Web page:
MixedThe New York Times Book Review... [Phelps-Roper] paints a nuanced portrait of the lure and pain of zealotry, though she leaves many questions unanswered ... for readers who aren’t as familiar with the Testaments, the scriptural passages may be overwhelming ... Unfortunately, the book dodges the overarching question of whether Westboro is an aberration or an extension of the dogmatism of many religious adherents who lack tolerance for theological diversity. As someone so deeply enmeshed in religion, the author is in a unique position to ponder the overlap between extremist and mainstream religiosity, or the ways many mainstream evangelicals have driven the culture wars in the name of their God. She’s also oddly silent on her take on religion now—on whether or not she still considers herself a Christian, whether she believes in God at all.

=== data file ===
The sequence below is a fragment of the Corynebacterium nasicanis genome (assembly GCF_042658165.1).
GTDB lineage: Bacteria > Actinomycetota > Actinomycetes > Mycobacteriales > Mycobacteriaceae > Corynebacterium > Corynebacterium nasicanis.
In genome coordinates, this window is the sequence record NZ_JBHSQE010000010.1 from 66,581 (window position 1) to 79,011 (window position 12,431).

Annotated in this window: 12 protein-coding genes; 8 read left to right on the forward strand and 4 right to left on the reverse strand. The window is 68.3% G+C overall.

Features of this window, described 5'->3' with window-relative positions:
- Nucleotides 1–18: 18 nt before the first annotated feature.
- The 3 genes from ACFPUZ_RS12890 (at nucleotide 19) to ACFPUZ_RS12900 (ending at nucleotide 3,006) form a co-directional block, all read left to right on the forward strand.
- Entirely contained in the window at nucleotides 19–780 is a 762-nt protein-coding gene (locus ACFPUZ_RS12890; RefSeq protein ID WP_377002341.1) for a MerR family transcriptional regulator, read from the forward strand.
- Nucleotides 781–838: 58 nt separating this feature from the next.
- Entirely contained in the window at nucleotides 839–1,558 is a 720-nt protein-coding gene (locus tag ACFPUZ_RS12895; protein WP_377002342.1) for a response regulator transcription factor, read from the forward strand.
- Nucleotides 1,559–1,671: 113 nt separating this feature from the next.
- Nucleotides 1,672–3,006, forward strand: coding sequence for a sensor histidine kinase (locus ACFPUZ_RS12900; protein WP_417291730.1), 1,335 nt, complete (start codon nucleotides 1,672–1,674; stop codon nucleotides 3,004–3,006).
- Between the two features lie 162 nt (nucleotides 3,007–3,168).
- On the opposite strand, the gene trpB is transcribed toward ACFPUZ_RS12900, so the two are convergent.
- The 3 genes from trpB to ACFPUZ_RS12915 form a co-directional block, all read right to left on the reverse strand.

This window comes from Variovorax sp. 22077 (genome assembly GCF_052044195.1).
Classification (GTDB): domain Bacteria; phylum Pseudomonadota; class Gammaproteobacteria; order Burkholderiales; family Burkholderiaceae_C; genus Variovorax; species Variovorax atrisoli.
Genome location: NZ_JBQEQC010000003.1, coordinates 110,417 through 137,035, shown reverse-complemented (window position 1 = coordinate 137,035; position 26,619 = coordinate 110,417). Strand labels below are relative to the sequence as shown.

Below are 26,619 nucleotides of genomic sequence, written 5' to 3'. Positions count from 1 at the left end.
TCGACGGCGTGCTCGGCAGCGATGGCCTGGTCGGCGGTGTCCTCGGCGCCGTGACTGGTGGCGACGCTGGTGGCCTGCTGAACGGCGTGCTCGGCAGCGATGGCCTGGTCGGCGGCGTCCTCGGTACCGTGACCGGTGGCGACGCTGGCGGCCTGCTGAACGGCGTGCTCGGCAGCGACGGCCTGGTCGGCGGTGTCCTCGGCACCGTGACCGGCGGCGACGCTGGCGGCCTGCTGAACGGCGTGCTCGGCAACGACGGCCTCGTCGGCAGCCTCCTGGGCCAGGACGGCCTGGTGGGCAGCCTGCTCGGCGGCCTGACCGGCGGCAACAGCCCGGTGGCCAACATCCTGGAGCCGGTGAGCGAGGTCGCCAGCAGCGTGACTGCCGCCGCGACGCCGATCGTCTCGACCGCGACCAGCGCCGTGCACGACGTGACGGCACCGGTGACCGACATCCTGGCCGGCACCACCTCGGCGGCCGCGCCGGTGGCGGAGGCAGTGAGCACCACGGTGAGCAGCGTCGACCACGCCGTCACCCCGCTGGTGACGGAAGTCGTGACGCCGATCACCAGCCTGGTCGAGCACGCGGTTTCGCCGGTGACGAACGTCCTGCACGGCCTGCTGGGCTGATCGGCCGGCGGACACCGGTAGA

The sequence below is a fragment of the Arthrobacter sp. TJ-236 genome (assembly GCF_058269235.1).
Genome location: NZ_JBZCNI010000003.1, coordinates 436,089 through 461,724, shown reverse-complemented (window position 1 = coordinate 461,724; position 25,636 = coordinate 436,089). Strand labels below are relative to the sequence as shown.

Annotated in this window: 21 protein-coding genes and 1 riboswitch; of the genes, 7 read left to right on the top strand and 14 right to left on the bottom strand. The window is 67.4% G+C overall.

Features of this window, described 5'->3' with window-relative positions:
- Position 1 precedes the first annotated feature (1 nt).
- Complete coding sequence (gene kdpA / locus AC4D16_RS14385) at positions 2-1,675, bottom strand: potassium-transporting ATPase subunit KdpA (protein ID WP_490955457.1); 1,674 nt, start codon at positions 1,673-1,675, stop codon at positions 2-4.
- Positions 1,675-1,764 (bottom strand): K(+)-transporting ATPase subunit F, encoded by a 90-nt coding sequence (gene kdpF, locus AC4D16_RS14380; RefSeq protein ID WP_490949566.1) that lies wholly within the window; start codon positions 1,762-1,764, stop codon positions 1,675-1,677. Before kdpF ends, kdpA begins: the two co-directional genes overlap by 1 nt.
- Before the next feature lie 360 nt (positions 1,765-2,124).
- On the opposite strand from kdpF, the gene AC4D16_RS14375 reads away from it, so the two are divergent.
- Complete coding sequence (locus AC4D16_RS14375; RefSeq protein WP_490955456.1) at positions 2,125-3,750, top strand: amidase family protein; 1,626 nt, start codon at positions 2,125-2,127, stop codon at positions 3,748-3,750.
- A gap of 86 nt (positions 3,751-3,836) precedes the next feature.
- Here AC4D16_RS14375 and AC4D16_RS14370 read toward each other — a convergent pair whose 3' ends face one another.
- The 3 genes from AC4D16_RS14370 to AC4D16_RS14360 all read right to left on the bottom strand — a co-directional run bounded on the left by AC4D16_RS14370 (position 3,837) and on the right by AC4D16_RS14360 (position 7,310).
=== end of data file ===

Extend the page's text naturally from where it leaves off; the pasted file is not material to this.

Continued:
PositiveThe New York Times Book ReviewWhile Latson’s storytelling is sometimes more dutiful than necessary, her book provides a thorough overview of Williams syndrome, and its thought-provoking paradox. No doubt life for people with Williams (and those who love them) has its difficulties. But given the state of the world today — the hate attacks, the divisiveness, the vitriol — it’s hard not to wish that we all had more kindheartedness and openness, even if our embrace of other humans is only metaphorical.